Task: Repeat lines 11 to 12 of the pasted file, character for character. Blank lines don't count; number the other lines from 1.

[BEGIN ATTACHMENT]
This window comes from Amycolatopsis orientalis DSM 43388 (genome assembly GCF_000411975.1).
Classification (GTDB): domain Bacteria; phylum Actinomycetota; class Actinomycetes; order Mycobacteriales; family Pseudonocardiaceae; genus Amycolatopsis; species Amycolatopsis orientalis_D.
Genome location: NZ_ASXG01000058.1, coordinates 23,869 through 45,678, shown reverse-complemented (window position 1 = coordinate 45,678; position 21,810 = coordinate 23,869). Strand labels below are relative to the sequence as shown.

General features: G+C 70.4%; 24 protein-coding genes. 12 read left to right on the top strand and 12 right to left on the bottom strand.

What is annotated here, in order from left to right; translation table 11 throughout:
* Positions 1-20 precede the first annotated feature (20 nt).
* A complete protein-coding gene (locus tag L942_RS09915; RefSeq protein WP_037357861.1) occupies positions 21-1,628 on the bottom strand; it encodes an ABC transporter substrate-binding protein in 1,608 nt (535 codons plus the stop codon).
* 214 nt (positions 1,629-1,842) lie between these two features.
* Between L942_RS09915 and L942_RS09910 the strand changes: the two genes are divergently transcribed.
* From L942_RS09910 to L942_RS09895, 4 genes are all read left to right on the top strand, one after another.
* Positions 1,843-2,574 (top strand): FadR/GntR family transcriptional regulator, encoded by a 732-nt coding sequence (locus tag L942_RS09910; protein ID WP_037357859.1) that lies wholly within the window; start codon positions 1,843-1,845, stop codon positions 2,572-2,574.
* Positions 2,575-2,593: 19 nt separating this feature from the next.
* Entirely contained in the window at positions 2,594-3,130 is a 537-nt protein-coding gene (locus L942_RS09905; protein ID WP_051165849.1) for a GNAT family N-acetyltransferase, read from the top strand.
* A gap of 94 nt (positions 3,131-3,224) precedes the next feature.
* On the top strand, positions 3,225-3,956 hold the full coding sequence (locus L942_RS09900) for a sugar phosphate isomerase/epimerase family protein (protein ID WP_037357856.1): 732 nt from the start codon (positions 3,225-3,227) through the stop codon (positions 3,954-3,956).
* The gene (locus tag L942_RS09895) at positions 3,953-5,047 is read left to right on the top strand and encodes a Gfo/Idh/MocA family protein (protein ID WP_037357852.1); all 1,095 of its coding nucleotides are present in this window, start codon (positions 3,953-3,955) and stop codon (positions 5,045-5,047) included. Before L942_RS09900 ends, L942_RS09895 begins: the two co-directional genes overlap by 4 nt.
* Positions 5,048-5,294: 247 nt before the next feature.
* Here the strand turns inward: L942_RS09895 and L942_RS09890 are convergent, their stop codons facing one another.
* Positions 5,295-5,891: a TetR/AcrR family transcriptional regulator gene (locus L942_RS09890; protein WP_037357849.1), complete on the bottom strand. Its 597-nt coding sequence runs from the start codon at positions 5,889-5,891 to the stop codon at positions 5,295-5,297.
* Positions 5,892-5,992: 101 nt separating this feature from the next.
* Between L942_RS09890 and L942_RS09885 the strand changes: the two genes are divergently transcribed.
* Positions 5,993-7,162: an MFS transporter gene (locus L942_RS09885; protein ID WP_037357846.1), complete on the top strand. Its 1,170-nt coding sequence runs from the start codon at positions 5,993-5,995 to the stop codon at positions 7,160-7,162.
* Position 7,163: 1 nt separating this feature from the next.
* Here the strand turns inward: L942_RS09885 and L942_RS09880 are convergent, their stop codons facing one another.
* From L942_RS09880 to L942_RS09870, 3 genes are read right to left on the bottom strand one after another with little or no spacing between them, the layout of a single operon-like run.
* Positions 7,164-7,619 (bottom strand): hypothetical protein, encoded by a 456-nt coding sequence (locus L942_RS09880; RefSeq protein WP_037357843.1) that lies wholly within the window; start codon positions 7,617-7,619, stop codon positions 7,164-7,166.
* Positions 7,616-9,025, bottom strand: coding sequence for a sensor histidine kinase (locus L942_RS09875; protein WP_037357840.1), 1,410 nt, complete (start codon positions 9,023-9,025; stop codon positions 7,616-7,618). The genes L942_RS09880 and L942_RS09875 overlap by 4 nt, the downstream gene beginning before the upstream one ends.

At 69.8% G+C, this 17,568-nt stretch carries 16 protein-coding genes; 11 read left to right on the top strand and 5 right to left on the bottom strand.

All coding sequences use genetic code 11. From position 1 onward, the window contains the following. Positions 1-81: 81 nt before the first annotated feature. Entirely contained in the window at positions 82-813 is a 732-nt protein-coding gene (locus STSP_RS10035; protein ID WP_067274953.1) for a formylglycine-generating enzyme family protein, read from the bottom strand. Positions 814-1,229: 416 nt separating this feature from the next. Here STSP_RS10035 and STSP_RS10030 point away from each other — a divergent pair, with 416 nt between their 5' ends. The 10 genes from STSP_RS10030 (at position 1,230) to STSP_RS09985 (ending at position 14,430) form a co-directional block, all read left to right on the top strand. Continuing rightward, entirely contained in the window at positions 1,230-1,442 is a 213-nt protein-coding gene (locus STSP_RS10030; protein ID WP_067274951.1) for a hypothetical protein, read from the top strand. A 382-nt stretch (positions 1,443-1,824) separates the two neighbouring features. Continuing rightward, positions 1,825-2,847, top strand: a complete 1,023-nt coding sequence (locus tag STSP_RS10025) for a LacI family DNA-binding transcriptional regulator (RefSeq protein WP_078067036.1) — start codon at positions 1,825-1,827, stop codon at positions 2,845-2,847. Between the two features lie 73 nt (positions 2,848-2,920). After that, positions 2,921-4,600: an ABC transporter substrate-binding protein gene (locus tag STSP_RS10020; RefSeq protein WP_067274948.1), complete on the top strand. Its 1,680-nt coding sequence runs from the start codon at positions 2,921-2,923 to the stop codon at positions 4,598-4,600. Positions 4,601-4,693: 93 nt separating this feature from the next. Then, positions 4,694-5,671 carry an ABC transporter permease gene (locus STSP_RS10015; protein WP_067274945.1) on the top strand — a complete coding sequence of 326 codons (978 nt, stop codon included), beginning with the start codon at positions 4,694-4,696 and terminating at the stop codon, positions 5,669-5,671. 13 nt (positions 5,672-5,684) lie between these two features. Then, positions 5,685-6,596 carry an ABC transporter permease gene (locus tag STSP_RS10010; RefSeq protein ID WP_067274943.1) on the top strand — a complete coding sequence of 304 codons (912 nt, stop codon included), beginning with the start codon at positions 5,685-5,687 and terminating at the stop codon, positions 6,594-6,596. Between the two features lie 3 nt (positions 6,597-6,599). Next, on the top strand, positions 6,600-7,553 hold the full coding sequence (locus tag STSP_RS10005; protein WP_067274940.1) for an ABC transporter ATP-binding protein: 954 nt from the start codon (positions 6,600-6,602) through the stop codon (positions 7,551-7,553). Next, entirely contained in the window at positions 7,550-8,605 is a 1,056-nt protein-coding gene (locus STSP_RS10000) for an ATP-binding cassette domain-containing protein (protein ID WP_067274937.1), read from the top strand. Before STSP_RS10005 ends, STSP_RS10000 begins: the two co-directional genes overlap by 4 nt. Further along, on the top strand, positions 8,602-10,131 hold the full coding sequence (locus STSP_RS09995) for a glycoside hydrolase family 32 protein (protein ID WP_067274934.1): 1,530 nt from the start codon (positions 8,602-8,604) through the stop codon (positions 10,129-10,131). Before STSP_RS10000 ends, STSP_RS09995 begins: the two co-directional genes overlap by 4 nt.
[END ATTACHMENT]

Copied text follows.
* Positions 1,843-2,574 (top strand): FadR/GntR family transcriptional regulator, encoded by a 732-nt coding sequence (locus tag L942_RS09910; protein ID WP_037357859.1) that lies wholly within the window; start codon positions 1,843-1,845, stop codon positions 2,572-2,574.
* Positions 2,575-2,593: 19 nt separating this feature from the next.